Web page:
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Jordan Clarkson says D'Angelo Russell should be patient with lack of playing time

Clarkson is trying to share his experience with Russell.

Kirby Lee-USA TODAY Sports

Jordan Clarkson was the breakout "star" of the Los Angeles Lakers in the 2014-15 season, the tiny ray of hope in an otherwise almost unbelievably gloomy and snake-bitten campaign. Most fans remember the details: Julius Randle broke his leg not even a single game into his NBA career, Kobe Bryant's return was historically inefficient, Ronnie Price played a lot, and there were a lot of losses. Slightly before the All-Star Break, Byron Scott started to give Clarkson some significant burn, and it paid off.

Clarkson averaged 17.1 points, 4.7 rebounds, and 5 assists per-36 minutes in his rookie campaign while shooting 44.8% from the floor on his way to a spot on the NBA's All-Rookie First Team. Clarkson's feats were made all the more impressive given that he was not only the 46th pick in the 2014 NBA Draft (purchased for $1.8 million from the Washington Wizards) and was playing so efficiently so soon despite using nearly a quarter of the Lakers' possessions while surrounded by sub-par teammates.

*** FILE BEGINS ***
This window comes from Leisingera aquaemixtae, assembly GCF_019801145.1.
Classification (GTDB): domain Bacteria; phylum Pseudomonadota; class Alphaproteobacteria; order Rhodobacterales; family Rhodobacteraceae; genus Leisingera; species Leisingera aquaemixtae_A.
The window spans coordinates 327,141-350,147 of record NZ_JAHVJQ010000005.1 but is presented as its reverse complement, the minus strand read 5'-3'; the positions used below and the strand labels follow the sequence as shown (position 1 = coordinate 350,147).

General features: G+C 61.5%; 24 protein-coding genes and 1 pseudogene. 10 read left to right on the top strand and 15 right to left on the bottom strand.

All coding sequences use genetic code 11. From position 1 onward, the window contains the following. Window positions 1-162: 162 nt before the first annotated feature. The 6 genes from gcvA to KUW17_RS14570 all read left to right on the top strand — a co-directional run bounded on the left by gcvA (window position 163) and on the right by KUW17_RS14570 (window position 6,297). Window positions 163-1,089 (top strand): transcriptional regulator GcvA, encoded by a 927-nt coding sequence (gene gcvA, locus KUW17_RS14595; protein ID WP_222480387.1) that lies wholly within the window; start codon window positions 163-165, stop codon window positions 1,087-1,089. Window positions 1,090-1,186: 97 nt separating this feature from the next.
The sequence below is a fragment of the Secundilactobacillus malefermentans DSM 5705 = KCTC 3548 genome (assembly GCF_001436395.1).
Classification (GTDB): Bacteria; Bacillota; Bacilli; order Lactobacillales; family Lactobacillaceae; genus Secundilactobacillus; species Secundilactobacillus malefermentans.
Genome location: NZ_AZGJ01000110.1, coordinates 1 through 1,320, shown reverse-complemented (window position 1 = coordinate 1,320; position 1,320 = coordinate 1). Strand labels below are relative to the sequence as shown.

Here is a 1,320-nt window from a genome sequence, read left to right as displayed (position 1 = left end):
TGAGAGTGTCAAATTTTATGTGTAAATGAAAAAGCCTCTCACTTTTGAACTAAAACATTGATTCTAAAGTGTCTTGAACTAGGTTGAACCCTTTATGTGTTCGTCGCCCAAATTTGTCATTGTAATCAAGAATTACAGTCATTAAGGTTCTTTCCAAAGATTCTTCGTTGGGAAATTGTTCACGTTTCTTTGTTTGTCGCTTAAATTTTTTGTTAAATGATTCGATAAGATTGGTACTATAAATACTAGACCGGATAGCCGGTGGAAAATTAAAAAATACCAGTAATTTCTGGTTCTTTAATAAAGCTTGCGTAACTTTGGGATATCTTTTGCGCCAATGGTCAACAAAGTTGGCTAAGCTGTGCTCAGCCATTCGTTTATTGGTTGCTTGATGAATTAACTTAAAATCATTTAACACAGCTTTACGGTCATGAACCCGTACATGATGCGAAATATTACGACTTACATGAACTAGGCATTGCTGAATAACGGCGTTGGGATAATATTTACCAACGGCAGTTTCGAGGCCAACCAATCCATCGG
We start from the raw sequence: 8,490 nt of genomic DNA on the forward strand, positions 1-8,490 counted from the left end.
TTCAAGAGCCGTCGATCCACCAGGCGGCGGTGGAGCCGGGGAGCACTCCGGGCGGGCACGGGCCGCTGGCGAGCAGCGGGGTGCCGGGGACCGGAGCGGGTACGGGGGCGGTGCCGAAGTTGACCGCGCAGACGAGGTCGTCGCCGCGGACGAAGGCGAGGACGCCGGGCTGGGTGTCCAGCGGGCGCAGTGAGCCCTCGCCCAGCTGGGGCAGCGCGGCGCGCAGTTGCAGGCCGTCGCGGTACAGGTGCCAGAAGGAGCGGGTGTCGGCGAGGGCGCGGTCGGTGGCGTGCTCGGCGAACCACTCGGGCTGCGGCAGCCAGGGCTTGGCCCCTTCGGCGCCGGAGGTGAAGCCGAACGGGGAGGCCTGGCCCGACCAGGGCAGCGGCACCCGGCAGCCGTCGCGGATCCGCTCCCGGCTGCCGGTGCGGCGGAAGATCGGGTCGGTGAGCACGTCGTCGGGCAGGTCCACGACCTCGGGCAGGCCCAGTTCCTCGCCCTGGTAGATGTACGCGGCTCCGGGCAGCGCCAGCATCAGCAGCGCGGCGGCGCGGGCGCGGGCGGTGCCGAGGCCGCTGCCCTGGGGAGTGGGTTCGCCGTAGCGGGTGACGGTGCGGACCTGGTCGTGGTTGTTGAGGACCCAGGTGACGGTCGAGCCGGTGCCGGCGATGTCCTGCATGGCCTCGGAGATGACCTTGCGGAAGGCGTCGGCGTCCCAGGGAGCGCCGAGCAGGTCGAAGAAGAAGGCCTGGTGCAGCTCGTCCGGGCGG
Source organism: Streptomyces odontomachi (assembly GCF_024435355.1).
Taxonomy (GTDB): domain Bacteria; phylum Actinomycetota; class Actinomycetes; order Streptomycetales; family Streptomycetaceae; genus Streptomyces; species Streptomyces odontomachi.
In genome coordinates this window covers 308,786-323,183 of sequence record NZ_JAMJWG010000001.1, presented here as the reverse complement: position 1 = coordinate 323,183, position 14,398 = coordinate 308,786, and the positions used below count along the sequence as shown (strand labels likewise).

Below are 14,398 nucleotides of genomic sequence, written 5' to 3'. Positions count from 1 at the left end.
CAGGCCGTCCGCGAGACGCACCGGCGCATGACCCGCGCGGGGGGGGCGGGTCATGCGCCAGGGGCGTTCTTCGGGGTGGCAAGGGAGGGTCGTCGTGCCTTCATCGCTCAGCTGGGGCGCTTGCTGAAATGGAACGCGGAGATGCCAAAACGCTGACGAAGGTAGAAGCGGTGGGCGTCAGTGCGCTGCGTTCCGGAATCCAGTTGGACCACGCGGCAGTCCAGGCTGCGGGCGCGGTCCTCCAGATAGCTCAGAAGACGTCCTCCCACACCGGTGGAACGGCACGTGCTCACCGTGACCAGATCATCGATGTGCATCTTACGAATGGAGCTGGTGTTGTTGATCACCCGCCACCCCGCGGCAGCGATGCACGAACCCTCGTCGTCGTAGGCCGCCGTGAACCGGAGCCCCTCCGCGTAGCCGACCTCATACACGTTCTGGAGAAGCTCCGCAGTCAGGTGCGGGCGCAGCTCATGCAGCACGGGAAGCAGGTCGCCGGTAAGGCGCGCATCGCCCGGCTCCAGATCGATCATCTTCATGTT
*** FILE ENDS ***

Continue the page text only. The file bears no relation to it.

Clarkson's transition from DNP to All-Rookie gave him confidence that Russell can have a similar arc if he stays focused (via the latest column from Mark Medina of the L.A. Daily News):

"I know he wants to be out there, but he's learning," Clarkson told Los Angeles News Group. "That's his best way to get his experience right now. So then when the time comes, he won't make the same mistakes."


"It helped me grow as a player in terms of watching and knowing what the NBA game is about," Clarkson said about his delayed opportunity. "Being around great minds like Kobe and Steve Nash helped the process come along faster. So when I stepped on the court, I was able to apply it."

However, according to Russell, Clarkson has yet to pass along this information:

When asked if he has offered Russell perspective on his own experience, Clarkson said, "For sure."

But Russell offered a different version. When asked if Clarkson has talked to him about the limited role to open his rookie season, Russell said, "No."

"I didn't see last year, so I don't know," Russell said. "I heard he played well in the second half of the season. I don't know what he was going through last year not to be playing. But it's all about opportunity."

This could just be a misunderstanding or miscommunication between Russell and Clarkson, or maybe Clarkson meant that he plans to impart this wisdom to Russell but has not done so yet. Either way, while it is frustrating for fans to watch Russell spend significant minutes on the bench, they don't have to look further than the other member of the team's starting backcourt for hope that it will not hinder his development as a player.

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